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New Published Study Verifies Andrew Wakefields Research on Autism!(218 Posts)
Has anybody come across this in the news? Maybe it's not newsworthy enough! http://healthimpactnews.com/2013/new-published-study-verifies-andrew-wakefields-research-on-autism-again/
He probably does Crumbledwalnuts, I haven't watched that video in a while.
I very much agree with what you say about the thousands of reports describing children developing GI disease and regressing developmentally after MMR needing proper clinical investigation.
Such as that in the study in the OP in fact. It is awful that this area has become highly political and that doctors in the UK are afraid to investigate relevant children because they are afraid of ending up before the GMC.
Especially when the phenomena of both viral interference and measles virus acting in a enteropathic and encephalopathic manner is known to exist.
If thousands of parents reported their children developing GI disease and brain damage after exposure to wild measles virus I very much doubt that they would be dismissed. It is inexcusable that the same reports are dismissed because the viral exposure is by route of vaccination. Especially considering that single vaccines exist and using them would be a sure fire way of eliminating the mechanism of viral interference.
Beachcomber: Wakefield also talks about it in the talk he gave to the AAFP. I will listen again.
Okay, I had a quick look and can't find the paper I want. However if you look at the "Through A Glass Darkly" document I link to above, Wakefield discusses his reasoning for suspecting viral interference and he mentions wild viral interference plus evidence from various studies with evidence of vaccine viral interference.
I can't select the text to copy it due to its format but the relevant section starts of page 7 of the pdf and ends on page 12. In short, yes there is evidence of viral interference in both wild infection and vaccination. The interference interestingly also appears to be both dose and strain dependent.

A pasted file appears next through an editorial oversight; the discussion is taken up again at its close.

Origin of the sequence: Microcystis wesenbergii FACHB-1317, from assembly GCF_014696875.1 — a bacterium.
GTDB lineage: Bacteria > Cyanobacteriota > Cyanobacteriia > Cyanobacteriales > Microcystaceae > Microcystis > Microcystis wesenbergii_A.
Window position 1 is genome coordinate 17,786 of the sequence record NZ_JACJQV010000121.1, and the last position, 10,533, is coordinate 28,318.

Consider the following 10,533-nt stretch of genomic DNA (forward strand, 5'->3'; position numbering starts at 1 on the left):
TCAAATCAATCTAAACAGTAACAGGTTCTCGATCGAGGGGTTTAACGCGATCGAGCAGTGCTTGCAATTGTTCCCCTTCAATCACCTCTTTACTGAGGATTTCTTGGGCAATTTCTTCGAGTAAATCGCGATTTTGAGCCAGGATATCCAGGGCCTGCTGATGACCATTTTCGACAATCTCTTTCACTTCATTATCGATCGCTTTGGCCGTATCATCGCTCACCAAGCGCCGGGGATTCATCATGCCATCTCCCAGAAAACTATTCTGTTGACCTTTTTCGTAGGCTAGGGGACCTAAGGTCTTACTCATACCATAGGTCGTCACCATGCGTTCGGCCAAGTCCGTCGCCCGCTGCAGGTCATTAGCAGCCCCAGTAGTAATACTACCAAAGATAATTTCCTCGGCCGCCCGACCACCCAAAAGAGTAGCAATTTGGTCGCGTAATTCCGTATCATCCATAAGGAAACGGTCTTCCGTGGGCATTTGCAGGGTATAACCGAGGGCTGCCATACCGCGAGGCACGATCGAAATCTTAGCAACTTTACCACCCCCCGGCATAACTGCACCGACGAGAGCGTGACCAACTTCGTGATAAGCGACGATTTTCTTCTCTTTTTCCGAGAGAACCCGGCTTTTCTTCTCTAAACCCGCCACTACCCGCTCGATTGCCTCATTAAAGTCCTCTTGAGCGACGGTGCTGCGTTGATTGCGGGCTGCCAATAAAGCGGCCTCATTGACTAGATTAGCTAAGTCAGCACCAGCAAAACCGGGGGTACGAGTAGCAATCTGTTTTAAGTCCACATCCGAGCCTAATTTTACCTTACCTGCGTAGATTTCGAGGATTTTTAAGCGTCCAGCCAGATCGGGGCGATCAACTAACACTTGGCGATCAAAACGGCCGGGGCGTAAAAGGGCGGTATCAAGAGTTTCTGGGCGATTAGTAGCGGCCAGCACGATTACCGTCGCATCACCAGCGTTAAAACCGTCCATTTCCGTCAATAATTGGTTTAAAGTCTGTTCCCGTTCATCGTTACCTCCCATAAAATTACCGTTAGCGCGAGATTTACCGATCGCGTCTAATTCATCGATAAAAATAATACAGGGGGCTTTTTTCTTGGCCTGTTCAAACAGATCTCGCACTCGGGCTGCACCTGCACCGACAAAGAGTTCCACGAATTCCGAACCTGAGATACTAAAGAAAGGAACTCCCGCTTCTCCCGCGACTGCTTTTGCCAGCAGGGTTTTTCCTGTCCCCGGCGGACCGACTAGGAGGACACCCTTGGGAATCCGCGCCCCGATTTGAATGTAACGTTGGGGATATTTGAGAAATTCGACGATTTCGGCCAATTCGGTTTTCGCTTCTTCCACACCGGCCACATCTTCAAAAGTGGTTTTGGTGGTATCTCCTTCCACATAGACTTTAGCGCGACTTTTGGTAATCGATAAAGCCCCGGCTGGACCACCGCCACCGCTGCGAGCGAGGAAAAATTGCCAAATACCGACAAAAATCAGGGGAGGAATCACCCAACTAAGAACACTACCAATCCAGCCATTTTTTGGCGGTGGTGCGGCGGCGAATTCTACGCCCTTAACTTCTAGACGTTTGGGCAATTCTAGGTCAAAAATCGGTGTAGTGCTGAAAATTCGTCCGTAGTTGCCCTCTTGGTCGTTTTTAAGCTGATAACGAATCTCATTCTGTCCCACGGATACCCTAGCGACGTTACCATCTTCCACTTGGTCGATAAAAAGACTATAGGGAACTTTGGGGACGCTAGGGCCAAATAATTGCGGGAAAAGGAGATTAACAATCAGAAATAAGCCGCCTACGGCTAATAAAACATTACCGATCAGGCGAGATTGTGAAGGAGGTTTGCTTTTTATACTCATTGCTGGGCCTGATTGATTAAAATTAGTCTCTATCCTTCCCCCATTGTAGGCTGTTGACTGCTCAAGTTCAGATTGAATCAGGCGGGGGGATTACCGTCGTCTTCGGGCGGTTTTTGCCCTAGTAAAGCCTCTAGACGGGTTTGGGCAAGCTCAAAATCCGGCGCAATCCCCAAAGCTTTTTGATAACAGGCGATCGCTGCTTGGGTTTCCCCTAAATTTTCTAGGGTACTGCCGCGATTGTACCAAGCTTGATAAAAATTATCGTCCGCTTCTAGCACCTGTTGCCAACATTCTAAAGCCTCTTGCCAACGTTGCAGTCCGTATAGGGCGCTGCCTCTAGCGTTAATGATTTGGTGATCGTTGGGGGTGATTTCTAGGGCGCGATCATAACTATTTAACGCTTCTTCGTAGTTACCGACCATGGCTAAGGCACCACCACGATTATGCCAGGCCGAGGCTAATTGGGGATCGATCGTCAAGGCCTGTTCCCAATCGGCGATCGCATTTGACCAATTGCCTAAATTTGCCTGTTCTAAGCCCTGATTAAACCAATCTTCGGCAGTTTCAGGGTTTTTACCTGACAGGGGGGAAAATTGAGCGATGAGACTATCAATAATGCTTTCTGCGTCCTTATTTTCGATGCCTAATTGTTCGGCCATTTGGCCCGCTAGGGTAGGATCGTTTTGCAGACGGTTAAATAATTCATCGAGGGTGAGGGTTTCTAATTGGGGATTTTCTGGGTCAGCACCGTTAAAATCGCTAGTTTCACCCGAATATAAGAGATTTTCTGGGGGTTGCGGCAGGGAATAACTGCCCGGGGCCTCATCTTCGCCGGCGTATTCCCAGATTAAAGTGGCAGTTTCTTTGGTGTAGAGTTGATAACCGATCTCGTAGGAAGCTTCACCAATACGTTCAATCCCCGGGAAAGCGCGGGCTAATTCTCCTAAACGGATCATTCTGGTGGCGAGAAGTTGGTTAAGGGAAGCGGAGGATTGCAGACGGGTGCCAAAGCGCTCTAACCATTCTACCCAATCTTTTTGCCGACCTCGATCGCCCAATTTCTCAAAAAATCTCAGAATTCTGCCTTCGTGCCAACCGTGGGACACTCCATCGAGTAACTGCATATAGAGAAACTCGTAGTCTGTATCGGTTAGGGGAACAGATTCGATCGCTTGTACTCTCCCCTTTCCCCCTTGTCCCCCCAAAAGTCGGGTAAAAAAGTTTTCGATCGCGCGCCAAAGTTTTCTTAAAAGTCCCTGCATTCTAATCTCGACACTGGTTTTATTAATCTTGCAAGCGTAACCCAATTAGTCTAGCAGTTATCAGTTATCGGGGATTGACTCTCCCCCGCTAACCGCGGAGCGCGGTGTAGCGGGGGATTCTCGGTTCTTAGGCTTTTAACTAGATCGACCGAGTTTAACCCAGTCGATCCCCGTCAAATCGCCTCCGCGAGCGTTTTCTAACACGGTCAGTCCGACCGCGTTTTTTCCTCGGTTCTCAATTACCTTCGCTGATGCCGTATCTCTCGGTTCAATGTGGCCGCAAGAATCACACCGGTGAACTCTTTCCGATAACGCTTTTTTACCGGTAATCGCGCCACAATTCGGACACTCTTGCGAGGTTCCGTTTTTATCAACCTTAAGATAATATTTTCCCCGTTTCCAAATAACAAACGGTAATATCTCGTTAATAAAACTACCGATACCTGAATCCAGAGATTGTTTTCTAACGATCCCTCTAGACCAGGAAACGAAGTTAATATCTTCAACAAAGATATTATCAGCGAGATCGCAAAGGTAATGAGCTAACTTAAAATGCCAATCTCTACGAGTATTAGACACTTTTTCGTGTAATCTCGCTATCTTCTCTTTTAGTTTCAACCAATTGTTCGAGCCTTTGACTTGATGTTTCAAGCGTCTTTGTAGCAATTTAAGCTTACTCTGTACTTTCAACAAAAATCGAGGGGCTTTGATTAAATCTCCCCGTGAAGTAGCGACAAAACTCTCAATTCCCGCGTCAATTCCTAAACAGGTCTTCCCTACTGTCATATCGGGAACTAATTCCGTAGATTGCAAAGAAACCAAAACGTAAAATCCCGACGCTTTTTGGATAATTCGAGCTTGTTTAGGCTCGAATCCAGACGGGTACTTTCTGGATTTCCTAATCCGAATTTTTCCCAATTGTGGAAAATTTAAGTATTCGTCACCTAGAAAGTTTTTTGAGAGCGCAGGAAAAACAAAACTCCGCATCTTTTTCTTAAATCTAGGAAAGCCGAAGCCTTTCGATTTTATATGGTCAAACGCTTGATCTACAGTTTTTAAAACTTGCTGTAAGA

At the end of the section Wakefield quotes a Merck scientist commenting on disease interference in vaccines - so clearly this phenomenon is not unknown to them.
The section which follows is also interesting and touches on viral interference, the lack of safety information on re-vaccination with measles vaccines (the current UK schedule) and outlines the argument for well spaced single vaccines as an approach which works to prevent the serious health outcomes of viral interference be it as a result of vaccination or wild infection.
The document isn't very long and I thoroughly recommend reading the whole thing. LaVolcan it will no doubt be of interest to you WRT your earlier question.
That was in answer to LaVolcan's question.
I don't know that what his state of mind was at the time but certainly a combination of factors would have been at play.
Firstly what I mentioned about the poor safety testing of the combined vaccine. Here is a summary of what Wakefield found www.wellwithin1.com/WakefieldThroughGlassDarkly.pdf
Secondly Dr Wakefield's own medical career and the work he had been doing on Crohn's disease. He was researching viral links with Crohn's disease and viral interference/atypical viral exposure and links with inflammatory bowel disease. Other researchers have done similar work in the same field - he was familiar with their work for his own research.